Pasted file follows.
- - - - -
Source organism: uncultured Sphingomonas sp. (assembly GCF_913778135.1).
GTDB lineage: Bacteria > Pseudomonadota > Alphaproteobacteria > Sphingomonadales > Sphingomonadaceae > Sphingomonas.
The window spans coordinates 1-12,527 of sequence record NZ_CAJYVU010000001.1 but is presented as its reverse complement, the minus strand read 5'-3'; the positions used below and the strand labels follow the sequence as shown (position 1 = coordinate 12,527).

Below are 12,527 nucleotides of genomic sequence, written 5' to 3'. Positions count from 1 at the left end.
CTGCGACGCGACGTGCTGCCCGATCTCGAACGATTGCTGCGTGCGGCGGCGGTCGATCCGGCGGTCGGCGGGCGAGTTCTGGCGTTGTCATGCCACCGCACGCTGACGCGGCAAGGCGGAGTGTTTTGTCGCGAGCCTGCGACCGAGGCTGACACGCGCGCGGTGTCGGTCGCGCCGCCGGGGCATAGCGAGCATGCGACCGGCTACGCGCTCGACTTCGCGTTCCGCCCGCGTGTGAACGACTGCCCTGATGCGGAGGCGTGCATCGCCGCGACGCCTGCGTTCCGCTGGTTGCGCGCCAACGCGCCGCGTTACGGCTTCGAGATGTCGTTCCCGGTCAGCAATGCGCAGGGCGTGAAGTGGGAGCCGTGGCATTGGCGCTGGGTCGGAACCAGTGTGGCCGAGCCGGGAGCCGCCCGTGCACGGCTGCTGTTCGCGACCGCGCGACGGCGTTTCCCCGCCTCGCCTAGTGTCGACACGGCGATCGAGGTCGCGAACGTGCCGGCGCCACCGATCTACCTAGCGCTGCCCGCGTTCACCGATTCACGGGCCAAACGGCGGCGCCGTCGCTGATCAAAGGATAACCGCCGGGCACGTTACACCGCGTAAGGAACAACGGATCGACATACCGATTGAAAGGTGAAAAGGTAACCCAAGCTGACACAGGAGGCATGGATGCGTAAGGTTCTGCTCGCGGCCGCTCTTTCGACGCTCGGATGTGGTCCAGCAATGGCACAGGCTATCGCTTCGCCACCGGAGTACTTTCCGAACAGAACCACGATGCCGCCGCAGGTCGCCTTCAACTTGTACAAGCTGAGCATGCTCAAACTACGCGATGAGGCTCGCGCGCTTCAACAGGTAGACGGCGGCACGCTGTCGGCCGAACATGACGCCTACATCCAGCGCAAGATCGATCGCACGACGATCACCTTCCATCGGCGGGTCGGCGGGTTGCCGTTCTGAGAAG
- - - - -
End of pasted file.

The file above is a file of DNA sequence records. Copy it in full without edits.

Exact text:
Source organism: uncultured Sphingomonas sp. (assembly GCF_913778135.1).
GTDB lineage: Bacteria > Pseudomonadota > Alphaproteobacteria > Sphingomonadales > Sphingomonadaceae > Sphingomonas.
The window spans coordinates 1-12,527 of sequence record NZ_CAJYVU010000001.1 but is presented as its reverse complement, the minus strand read 5'-3'; the positions used below and the strand labels follow the sequence as shown (position 1 = coordinate 12,527).

Below are 12,527 nucleotides of genomic sequence, written 5' to 3'. Positions count from 1 at the left end.
CTGCGACGCGACGTGCTGCCCGATCTCGAACGATTGCTGCGTGCGGCGGCGGTCGATCCGGCGGTCGGCGGGCGAGTTCTGGCGTTGTCATGCCACCGCACGCTGACGCGGCAAGGCGGAGTGTTTTGTCGCGAGCCTGCGACCGAGGCTGACACGCGCGCGGTGTCGGTCGCGCCGCCGGGGCATAGCGAGCATGCGACCGGCTACGCGCTCGACTTCGCGTTCCGCCCGCGTGTGAACGACTGCCCTGATGCGGAGGCGTGCATCGCCGCGACGCCTGCGTTCCGCTGGTTGCGCGCCAACGCGCCGCGTTACGGCTTCGAGATGTCGTTCCCGGTCAGCAATGCGCAGGGCGTGAAGTGGGAGCCGTGGCATTGGCGCTGGGTCGGAACCAGTGTGGCCGAGCCGGGAGCCGCCCGTGCACGGCTGCTGTTCGCGACCGCGCGACGGCGTTTCCCCGCCTCGCCTAGTGTCGACACGGCGATCGAGGTCGCGAACGTGCCGGCGCCACCGATCTACCTAGCGCTGCCCGCGTTCACCGATTCACGGGCCAAACGGCGGCGCCGTCGCTGATCAAAGGATAACCGCCGGGCACGTTACACCGCGTAAGGAACAACGGATCGACATACCGATTGAAAGGTGAAAAGGTAACCCAAGCTGACACAGGAGGCATGGATGCGTAAGGTTCTGCTCGCGGCCGCTCTTTCGACGCTCGGATGTGGTCCAGCAATGGCACAGGCTATCGCTTCGCCACCGGAGTACTTTCCGAACAGAACCACGATGCCGCCGCAGGTCGCCTTCAACTTGTACAAGCTGAGCATGCTCAAACTACGCGATGAGGCTCGCGCGCTTCAACAGGTAGACGGCGGCACGCTGTCGGCCGAACATGACGCCTACATCCAGCGCAAGATCGATCGCACGACGATCACCTTCCATCGGCGGGTCGGCGGGTTGCCGTTCTGAGAAG